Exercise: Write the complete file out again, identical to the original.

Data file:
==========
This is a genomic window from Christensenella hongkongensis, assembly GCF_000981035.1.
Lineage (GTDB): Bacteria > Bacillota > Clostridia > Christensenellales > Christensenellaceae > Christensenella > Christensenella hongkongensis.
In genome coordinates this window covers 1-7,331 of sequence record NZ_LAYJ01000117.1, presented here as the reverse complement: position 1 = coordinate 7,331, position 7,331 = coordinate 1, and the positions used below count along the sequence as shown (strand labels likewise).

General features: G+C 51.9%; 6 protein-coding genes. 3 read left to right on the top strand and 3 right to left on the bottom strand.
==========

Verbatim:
This is a genomic window from Christensenella hongkongensis, assembly GCF_000981035.1.
Lineage (GTDB): Bacteria > Bacillota > Clostridia > Christensenellales > Christensenellaceae > Christensenella > Christensenella hongkongensis.
In genome coordinates this window covers 1-7,331 of sequence record NZ_LAYJ01000117.1, presented here as the reverse complement: position 1 = coordinate 7,331, position 7,331 = coordinate 1, and the positions used below count along the sequence as shown (strand labels likewise).

General features: G+C 51.9%; 6 protein-coding genes. 3 read left to right on the top strand and 3 right to left on the bottom strand.